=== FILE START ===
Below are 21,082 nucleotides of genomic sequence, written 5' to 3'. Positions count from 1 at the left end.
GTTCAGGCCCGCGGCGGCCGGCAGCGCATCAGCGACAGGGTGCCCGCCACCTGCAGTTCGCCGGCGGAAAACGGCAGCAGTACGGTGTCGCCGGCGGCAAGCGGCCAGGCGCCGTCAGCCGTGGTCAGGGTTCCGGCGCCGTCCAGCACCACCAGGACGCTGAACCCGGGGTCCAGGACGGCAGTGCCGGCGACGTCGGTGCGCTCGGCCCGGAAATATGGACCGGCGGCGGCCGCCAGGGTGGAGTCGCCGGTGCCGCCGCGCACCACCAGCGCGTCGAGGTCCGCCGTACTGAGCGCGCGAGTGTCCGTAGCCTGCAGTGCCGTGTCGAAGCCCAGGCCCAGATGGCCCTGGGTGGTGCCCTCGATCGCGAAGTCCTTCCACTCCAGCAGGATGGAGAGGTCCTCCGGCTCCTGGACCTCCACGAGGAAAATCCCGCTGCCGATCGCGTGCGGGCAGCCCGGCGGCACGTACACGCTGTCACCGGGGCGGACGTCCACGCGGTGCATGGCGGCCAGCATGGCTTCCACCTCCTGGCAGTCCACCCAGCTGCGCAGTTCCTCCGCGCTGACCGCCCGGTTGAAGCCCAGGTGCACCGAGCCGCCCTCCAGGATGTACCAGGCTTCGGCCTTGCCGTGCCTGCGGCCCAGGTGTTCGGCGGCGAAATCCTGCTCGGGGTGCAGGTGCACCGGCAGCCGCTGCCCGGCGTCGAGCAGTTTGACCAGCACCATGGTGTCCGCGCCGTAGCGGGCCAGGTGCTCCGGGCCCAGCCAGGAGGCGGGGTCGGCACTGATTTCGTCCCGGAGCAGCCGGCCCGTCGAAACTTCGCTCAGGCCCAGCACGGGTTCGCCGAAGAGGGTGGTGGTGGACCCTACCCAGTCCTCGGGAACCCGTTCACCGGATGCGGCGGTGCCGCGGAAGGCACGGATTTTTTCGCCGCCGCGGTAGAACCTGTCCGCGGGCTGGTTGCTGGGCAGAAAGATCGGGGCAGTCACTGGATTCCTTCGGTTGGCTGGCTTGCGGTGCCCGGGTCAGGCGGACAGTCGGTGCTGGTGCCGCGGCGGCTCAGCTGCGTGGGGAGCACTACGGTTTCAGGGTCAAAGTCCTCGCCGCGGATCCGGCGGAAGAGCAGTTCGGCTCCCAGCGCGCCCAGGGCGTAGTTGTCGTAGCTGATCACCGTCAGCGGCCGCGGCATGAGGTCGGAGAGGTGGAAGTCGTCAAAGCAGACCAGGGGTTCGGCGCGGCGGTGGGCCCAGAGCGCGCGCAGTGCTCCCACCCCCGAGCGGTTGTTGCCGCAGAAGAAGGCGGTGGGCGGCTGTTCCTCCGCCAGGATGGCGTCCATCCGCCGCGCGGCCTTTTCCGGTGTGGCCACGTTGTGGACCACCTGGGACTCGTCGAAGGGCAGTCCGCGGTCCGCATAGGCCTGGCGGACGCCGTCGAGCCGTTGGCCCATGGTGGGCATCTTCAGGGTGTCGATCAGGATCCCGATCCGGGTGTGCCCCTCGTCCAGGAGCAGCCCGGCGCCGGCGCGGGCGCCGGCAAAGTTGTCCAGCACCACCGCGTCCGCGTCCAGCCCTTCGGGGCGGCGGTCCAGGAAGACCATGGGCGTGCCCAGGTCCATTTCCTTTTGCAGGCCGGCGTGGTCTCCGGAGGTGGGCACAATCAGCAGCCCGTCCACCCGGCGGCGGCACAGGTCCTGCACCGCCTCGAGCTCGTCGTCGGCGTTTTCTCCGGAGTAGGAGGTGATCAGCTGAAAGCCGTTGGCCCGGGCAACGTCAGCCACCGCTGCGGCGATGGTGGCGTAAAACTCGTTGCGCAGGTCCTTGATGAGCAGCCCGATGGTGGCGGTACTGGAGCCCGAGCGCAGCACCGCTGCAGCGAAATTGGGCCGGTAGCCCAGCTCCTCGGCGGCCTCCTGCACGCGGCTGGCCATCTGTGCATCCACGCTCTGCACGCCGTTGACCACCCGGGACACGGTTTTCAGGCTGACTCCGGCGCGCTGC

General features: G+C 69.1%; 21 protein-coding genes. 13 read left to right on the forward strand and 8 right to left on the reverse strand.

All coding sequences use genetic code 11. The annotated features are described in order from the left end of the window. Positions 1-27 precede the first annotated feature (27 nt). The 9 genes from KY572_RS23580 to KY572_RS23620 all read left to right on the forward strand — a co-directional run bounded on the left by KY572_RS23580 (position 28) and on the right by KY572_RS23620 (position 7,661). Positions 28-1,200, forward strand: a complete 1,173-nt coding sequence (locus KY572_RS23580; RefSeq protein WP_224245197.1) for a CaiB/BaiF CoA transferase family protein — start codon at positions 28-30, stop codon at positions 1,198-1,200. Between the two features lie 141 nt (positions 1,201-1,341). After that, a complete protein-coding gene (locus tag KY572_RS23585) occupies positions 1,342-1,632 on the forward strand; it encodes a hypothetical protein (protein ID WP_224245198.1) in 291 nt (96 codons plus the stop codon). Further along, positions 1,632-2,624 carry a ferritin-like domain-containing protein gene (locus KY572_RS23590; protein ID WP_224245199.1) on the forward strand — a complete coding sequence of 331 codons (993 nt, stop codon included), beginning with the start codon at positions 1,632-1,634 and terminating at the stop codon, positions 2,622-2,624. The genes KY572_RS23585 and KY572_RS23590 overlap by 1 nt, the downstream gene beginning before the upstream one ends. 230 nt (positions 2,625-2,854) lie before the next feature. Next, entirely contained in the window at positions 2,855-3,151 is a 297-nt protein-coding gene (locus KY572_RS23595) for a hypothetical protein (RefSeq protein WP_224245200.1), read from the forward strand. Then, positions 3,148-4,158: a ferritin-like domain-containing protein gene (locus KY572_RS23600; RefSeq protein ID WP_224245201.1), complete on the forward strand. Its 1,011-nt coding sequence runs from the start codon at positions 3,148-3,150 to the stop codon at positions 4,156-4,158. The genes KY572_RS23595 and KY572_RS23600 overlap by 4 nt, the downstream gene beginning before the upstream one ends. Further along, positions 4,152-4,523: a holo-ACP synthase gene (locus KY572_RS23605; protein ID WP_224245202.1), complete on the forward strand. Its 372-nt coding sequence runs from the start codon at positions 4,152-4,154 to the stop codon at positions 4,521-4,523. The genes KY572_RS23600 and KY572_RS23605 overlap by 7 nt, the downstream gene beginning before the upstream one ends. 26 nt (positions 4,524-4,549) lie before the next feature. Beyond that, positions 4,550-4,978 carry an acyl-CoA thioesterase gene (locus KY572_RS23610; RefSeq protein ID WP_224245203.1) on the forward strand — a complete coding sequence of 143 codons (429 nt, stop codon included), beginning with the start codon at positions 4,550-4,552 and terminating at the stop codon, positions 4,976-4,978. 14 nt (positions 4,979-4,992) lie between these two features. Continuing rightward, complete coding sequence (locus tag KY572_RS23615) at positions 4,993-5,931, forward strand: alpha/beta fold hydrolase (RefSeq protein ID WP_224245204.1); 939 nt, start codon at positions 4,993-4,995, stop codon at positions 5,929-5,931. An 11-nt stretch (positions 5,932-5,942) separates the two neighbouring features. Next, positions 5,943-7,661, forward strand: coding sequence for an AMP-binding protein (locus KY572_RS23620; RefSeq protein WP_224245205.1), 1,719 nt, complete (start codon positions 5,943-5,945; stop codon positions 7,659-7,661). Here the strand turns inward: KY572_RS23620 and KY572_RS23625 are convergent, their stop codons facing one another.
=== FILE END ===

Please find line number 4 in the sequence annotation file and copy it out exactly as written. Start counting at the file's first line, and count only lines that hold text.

All coding sequences use genetic code 11. The annotated features are described in order from the left end of the window. Positions 1-27 precede the first annotated feature (27 nt). The 9 genes from KY572_RS23580 to KY572_RS23620 all read left to right on the forward strand — a co-directional run bounded on the left by KY572_RS23580 (position 28) and on the right by KY572_RS23620 (position 7,661). Positions 28-1,200, forward strand: a complete 1,173-nt coding sequence (locus KY572_RS23580; RefSeq protein WP_224245197.1) for a CaiB/BaiF CoA transferase family protein — start codon at positions 28-30, stop codon at positions 1,198-1,200. Between the two features lie 141 nt (positions 1,201-1,341). After that, a complete protein-coding gene (locus tag KY572_RS23585) occupies positions 1,342-1,632 on the forward strand; it encodes a hypothetical protein (protein ID WP_224245198.1) in 291 nt (96 codons plus the stop codon). Further along, positions 1,632-2,624 carry a ferritin-like domain-containing protein gene (locus KY572_RS23590; protein ID WP_224245199.1) on the forward strand — a complete coding sequence of 331 codons (993 nt, stop codon included), beginning with the start codon at positions 1,632-1,634 and terminating at the stop codon, positions 2,622-2,624. The genes KY572_RS23585 and KY572_RS23590 overlap by 1 nt, the downstream gene beginning before the upstream one ends. 230 nt (positions 2,625-2,854) lie before the next feature. Next, entirely contained in the window at positions 2,855-3,151 is a 297-nt protein-coding gene (locus KY572_RS23595) for a hypothetical protein (RefSeq protein WP_224245200.1), read from the forward strand. Then, positions 3,148-4,158: a ferritin-like domain-containing protein gene (locus KY572_RS23600; RefSeq protein ID WP_224245201.1), complete on the forward strand. Its 1,011-nt coding sequence runs from the start codon at positions 3,148-3,150 to the stop codon at positions 4,156-4,158. The genes KY572_RS23595 and KY572_RS23600 overlap by 4 nt, the downstream gene beginning before the upstream one ends. Further along, positions 4,152-4,523: a holo-ACP synthase gene (locus KY572_RS23605; protein ID WP_224245202.1), complete on the forward strand. Its 372-nt coding sequence runs from the start codon at positions 4,152-4,154 to the stop codon at positions 4,521-4,523. The genes KY572_RS23600 and KY572_RS23605 overlap by 7 nt, the downstream gene beginning before the upstream one ends. 26 nt (positions 4,524-4,549) lie before the next feature. Beyond that, positions 4,550-4,978 carry an acyl-CoA thioesterase gene (locus KY572_RS23610; RefSeq protein ID WP_224245203.1) on the forward strand — a complete coding sequence of 143 codons (429 nt, stop codon included), beginning with the start codon at positions 4,550-4,552 and terminating at the stop codon, positions 4,976-4,978. 14 nt (positions 4,979-4,992) lie between these two features. Continuing rightward, complete coding sequence (locus tag KY572_RS23615) at positions 4,993-5,931, forward strand: alpha/beta fold hydrolase (RefSeq protein ID WP_224245204.1); 939 nt, start codon at positions 4,993-4,995, stop codon at positions 5,929-5,931. An 11-nt stretch (positions 5,932-5,942) separates the two neighbouring features. Next, positions 5,943-7,661, forward strand: coding sequence for an AMP-binding protein (locus KY572_RS23620; RefSeq protein WP_224245205.1), 1,719 nt, complete (start codon positions 5,943-5,945; stop codon positions 7,659-7,661). Here the strand turns inward: KY572_RS23620 and KY572_RS23625 are convergent, their stop codons facing one another.